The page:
In conclusion, climate change is a global problem requiring an understanding of some part of the complex systems behind the issue before a meaningful and empowering deliberation can take place. I believe that locally focused dialogue and action has a very important role to play in finding a solution, but that any meaningful deliberation relating to policy change must address the global context. Finding the balance between local-global is the key in terms of framing the issues, motivating participation, and for more informed and impactful policy input.


Blogging Ideas : Pakistani Spectator

A -kind of- festive post for you before the holiday season kicks off for real… I read a few international blogs through the excellent global voices and one of the active ones is the Pakistani Spectator. Ghazala Khan does a regular series of interviews with bloggers from all over the place and it was my turn last week: 

Would you please tell us something about you and your site?

I write about public involvement in decision making. This is actually takes in quite a wide range of different issues, from the tension between different modes of governance and electoral systems to how individuals collaborate on decision making in their own communities, both locally and online. I blog here.

    Do you feel that you continue to grow in your writing the longer you write? Why is that important to you?

I think everyone learns as they write more frequently – it forces you to order your thoughts in a structured format and to try and imagine how others might understand your meaning. Having said that, I feel that the most important thing is to get out from behind the keyboard and monitor and to speak with a whole range of different people to gain inspiration whenever possible. That’s where you find opportunities to grow as an individual and as a member of several wider communities.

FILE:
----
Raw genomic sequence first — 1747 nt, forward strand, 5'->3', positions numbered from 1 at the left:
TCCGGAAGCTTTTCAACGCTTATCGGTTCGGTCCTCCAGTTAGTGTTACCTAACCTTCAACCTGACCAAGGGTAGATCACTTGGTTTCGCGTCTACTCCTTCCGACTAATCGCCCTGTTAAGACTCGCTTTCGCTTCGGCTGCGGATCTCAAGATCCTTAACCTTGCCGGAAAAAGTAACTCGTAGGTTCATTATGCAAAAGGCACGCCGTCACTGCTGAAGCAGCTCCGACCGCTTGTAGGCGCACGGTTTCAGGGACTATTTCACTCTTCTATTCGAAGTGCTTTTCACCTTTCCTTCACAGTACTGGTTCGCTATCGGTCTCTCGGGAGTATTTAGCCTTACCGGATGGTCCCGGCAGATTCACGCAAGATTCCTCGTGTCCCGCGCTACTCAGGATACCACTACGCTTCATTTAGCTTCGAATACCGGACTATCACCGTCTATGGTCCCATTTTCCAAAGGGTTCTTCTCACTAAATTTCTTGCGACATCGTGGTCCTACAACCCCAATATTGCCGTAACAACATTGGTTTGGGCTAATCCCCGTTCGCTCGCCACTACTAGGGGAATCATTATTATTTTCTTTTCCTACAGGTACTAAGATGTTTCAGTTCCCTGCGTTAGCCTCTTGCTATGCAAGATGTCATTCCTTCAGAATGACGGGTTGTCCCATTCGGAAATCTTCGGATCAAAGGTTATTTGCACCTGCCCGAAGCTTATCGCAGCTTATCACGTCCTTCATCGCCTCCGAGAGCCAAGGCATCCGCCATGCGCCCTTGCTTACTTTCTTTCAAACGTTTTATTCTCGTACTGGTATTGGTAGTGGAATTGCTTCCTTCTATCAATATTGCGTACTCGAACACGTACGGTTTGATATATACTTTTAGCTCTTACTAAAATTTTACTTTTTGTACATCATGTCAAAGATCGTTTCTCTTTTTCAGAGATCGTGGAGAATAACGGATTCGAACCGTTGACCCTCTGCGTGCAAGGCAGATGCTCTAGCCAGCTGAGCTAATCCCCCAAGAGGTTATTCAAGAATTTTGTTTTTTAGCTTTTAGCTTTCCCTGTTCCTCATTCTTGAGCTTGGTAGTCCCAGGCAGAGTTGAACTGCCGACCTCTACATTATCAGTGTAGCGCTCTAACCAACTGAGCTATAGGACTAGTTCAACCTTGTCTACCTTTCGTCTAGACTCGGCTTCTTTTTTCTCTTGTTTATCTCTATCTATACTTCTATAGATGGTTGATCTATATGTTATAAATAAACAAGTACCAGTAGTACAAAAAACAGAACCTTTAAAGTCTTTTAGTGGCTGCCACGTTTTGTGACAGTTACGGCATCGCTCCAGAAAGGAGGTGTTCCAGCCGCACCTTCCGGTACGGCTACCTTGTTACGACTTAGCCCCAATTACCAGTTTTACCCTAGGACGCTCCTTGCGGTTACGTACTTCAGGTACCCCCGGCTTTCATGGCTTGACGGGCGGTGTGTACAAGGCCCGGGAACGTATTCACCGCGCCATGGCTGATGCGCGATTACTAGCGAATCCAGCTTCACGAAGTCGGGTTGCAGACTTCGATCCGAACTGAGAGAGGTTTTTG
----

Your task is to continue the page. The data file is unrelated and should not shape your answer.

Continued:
I’m wondering what some of your memorable experiences are with blogging?

My favourite recent post was an interview with an Obama supporter on London bridge – I took a quick photo of him with my camera phone and it came out so well – really capturing the enthusiasm and spirit of the moment. I was affected by the belief of an individual that genuine change can come from those at the top rather than the cynicism that is often expressed towards decision makers in the UK.

    What do you do in order to keep up your communication with other bloggers?

I use RSS feeds to keep up to date – attempt to keep my netvibes page which pulls all of those feeds together in good order. Then of course, I read and comment when I have some spare time.

    What do you think is the most exciting or most innovative use of technology in politics right now?

In politics, it has to be the Obama campaign in terms of excitement and the interplay between online connection and offline action. This was a very powerful mix and am very glad to see this strong emphasis on online tools continuing. See obamacto for an interesting take on what should happen next!

    Do you think that these new technologies are effective in making people more responsive?

I do think that new technology can make people feel more personally connected than ever before, and more able to respond quickly and easily to causes or issues that they are interested in. Not only this, I think that it can supplement our existing networks in new ways which are only just beginning to be realised.

    What do you think sets Your site apart from others?

It focuses on public participation and involvement from a personal perspective. I work for an organistion called which is based in the UK – this enables me to look at public engagement and participation from a more analytical viewpoint during the day – then my blog covers the aspect I feel is often not covered so well – what do these ideas and projects mean for real people in their working and home lives?

    If you could choose one characteristic you have that brought you success in life, what would it be?

Critical optimism!

What was the happiest and gloomiest moment of your life?

I’m not sure on this one – life is a journey and I’m usually looking forwards not back!

    If you could pick a travel destination, anywhere in the world, with no worries about how it’s paid for – what would your top 3 choices be?